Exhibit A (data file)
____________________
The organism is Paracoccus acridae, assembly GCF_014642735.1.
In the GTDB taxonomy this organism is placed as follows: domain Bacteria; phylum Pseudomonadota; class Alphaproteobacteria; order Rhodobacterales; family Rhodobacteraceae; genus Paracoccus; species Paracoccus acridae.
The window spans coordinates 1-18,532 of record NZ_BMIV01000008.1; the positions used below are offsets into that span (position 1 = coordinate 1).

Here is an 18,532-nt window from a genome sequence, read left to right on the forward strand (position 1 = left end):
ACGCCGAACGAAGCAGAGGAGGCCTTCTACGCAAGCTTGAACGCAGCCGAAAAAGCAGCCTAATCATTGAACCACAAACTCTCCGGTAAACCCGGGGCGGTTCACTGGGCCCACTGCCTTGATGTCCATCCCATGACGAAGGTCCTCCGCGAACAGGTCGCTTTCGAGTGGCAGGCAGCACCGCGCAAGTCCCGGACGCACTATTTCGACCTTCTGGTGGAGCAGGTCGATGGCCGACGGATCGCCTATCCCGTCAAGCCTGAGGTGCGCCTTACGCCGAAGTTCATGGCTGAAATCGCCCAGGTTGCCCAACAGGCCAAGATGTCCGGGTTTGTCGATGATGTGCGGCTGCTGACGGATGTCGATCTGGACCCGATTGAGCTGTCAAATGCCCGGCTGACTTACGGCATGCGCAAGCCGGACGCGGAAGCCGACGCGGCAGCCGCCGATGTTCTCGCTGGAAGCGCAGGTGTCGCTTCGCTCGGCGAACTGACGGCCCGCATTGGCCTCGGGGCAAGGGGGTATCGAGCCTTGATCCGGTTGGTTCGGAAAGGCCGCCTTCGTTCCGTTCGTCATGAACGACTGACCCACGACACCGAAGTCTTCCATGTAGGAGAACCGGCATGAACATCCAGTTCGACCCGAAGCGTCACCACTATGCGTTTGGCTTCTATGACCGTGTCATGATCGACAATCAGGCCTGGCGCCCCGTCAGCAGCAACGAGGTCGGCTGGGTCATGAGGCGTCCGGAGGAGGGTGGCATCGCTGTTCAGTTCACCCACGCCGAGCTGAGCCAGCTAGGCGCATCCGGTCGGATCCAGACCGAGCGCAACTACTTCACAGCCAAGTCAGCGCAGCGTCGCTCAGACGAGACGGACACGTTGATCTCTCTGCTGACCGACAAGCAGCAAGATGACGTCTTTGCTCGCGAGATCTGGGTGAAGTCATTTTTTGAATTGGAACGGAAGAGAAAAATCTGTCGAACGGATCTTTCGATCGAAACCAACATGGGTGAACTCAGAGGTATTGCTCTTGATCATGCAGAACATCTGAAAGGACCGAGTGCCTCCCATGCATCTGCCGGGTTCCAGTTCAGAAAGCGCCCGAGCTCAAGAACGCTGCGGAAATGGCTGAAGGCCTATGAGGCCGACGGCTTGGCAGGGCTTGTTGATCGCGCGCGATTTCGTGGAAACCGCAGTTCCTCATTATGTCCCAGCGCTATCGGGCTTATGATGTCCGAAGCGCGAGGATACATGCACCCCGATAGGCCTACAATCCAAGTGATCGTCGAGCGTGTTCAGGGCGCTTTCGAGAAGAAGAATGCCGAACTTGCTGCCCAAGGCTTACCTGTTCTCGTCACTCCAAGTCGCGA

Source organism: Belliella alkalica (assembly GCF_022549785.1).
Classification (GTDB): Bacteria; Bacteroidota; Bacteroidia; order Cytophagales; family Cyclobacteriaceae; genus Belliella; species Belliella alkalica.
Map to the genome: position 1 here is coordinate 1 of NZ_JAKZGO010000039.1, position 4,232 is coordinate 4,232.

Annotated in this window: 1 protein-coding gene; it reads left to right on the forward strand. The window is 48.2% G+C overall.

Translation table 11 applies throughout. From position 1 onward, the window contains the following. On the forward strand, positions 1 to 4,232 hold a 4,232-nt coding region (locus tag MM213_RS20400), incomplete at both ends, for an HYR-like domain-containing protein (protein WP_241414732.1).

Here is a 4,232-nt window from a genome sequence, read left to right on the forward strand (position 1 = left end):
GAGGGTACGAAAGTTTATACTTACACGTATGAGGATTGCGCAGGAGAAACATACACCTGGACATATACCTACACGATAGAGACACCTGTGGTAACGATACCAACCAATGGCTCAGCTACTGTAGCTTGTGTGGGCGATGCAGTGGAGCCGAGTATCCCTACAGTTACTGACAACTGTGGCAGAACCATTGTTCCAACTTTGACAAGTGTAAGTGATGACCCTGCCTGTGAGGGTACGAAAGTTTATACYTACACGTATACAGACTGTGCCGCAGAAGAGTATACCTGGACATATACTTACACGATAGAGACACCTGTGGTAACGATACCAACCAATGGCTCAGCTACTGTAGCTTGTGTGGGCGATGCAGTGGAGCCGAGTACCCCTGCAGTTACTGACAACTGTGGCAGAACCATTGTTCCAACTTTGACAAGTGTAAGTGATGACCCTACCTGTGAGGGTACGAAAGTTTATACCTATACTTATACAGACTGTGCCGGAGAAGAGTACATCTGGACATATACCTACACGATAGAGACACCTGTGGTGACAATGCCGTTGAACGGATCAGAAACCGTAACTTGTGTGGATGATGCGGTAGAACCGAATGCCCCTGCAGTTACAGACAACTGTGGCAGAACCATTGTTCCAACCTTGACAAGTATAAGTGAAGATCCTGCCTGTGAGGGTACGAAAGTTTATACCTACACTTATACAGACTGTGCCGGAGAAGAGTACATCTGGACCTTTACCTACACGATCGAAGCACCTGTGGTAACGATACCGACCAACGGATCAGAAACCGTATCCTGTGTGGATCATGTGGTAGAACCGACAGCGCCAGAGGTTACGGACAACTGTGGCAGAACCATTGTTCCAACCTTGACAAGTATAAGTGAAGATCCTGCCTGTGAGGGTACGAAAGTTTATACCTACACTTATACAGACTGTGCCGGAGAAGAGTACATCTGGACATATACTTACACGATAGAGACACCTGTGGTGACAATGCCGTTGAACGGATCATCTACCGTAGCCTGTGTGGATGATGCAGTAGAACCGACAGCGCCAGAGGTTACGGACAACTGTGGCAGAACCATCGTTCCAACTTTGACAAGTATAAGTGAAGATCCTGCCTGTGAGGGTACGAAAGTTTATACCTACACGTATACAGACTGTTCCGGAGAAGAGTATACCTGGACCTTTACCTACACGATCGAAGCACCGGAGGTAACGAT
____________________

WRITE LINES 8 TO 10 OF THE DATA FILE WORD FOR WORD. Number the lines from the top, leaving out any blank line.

Map to the genome: position 1 here is coordinate 1 of NZ_JAKZGO010000039.1, position 4,232 is coordinate 4,232.

Annotated in this window: 1 protein-coding gene; it reads left to right on the forward strand. The window is 48.2% G+C overall.

Translation table 11 applies throughout. From position 1 onward, the window contains the following. On the forward strand, positions 1 to 4,232 hold a 4,232-nt coding region (locus tag MM213_RS20400), incomplete at both ends, for an HYR-like domain-containing protein (protein WP_241414732.1).